Local mental health spending too low: Patten

By Susan White
Additional funding announced recently by the Ontario government to improve community mental health services isn’t enough, says Ottawa Centre Liberal MPP Richard Patten.

Earlier this month, Health Minister Elizabeth Witmer announced $4.8 million in new funding for all community mental health providers, including children’s mental health services and sexual assault and suicide prevention programs. In all, 443 programs would benefit.

“It’s good that they have additional funding,” says Patten, “but it’s not going to go very far. Ottawa alone will need that much.”

Eastern Ontario, which includes Ottawa, Kingston, Brockville and Cornwall, will receive $588,254. It’s uncertain yet how much money Ottawa will receive or which groups will benefit.

Joanne Lowe, executive director of the Ottawa branch of the Canadian Mental Health Association, agrees with Patten.

“It’s a drop in the bucket, but it’s a drop we’re willing to take,” she says.

She adds that the mental health community “still need(s) to negotiate with the ministry” on how the funding will be divided.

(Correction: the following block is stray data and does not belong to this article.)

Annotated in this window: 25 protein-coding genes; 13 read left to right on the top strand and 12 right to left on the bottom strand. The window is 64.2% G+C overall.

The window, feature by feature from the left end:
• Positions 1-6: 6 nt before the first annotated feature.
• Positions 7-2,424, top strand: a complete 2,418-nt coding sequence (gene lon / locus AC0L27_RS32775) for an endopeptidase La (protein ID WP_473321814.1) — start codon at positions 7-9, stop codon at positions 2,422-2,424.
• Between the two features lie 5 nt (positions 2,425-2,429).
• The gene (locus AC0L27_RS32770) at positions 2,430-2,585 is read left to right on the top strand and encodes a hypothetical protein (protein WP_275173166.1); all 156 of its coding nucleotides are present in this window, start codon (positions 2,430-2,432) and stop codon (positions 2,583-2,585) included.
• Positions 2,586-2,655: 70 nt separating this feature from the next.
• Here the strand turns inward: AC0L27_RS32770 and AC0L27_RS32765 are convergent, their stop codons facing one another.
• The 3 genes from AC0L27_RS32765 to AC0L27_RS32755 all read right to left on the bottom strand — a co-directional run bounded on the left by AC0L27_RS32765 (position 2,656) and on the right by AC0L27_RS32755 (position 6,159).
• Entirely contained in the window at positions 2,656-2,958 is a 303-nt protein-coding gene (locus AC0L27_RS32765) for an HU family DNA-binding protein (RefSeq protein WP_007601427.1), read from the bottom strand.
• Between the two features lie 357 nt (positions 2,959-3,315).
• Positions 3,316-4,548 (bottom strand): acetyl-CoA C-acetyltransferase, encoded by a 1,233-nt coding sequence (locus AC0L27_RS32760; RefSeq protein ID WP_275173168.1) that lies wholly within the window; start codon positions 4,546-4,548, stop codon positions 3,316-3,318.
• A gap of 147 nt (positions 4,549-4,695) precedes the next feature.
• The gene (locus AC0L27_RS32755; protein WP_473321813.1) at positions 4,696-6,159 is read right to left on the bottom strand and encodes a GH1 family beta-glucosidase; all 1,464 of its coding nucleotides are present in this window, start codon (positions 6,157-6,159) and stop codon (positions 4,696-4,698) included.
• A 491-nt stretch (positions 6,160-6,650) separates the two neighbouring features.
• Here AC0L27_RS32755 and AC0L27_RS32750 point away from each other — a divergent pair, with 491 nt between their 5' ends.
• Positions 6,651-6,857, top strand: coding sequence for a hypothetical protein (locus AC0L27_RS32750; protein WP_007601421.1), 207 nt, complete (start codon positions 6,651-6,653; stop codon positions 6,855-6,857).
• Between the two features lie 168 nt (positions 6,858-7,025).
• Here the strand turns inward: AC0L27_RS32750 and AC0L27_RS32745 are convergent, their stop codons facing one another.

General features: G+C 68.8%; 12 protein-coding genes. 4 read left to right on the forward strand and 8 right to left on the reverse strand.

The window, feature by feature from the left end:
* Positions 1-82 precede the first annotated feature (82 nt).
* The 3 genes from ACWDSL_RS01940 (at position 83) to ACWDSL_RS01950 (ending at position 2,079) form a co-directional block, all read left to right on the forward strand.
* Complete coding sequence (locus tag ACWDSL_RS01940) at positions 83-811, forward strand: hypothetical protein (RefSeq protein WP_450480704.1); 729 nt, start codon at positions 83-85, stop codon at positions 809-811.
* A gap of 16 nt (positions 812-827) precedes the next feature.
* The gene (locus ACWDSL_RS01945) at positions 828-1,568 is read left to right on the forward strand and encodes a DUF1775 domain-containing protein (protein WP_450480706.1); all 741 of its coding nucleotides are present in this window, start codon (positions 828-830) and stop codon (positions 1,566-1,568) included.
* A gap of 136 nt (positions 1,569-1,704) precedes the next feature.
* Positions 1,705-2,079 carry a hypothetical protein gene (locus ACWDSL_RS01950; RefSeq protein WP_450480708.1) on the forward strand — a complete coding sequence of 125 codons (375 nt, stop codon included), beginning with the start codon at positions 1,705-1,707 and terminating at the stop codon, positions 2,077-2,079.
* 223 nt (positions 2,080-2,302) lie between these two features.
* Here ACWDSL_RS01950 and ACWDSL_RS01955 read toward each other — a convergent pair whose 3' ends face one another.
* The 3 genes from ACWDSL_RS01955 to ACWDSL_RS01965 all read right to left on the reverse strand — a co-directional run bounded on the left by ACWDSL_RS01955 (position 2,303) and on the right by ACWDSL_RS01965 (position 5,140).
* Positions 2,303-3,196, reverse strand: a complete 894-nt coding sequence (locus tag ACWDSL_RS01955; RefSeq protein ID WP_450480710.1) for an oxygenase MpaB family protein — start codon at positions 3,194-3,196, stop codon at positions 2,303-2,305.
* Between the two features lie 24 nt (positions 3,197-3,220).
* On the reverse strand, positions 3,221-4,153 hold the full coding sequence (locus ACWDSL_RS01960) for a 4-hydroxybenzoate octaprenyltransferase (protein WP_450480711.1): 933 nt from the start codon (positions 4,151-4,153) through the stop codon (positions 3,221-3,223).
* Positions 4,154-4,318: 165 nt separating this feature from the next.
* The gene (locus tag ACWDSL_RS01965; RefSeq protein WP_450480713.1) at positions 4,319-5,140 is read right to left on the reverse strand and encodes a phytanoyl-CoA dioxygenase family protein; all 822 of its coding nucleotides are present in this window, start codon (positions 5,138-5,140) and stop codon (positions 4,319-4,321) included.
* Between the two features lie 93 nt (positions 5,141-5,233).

Patten says there’s a need to improve mental health facilities in rural areas because the services in Eastern Ontario are centralized in urban areas. This results in people flocking to the cities, putting a strain on existing mental health facilities.

“The suburbs should play a bigger role in this, frankly,” Patten says. “They’re not doing it because they don’t want it in their backyard. I think that’s very selfish.”

The ministry also announced an additional $67.6 million for immediate and long-term housing for homeless people with mental illnesses.

Ottawa-Carleton will receive over $2.5 million, which will allow for 350 housing units to be purchased or leased.

Lowe says she’s pleased with that announcement, which is phase two of the ministry’s plan to combat homelessness.

“This is an enormous amount of money to be coming into our community,” she says.

David Jensen, spokes-person for the ministry, says most of the homes will be purchased in the spring, but some may be ready earlier.

Diane Morrison, executive director of the Union Mission for Men on Waller Street, says 40 to 60 per cent of homeless people have mental illnesses, such as bipolar disorder and schizophrenia.

Morrison says she believes the funding will be beneficial because it’s intended specifically for mental health.

“Most addiction programs don’t want to deal with mental health, and most mental health programs don’t want to deal with addictions,” she says.

The new funds will be divided, with $37.9 million going to capital grants to buy new housing and $29.7 million to be used to lease and provide support services necessary to help people stay in the homes.

“That’s the ideal, for all those who need it to have some independence of their own,” says Morrison.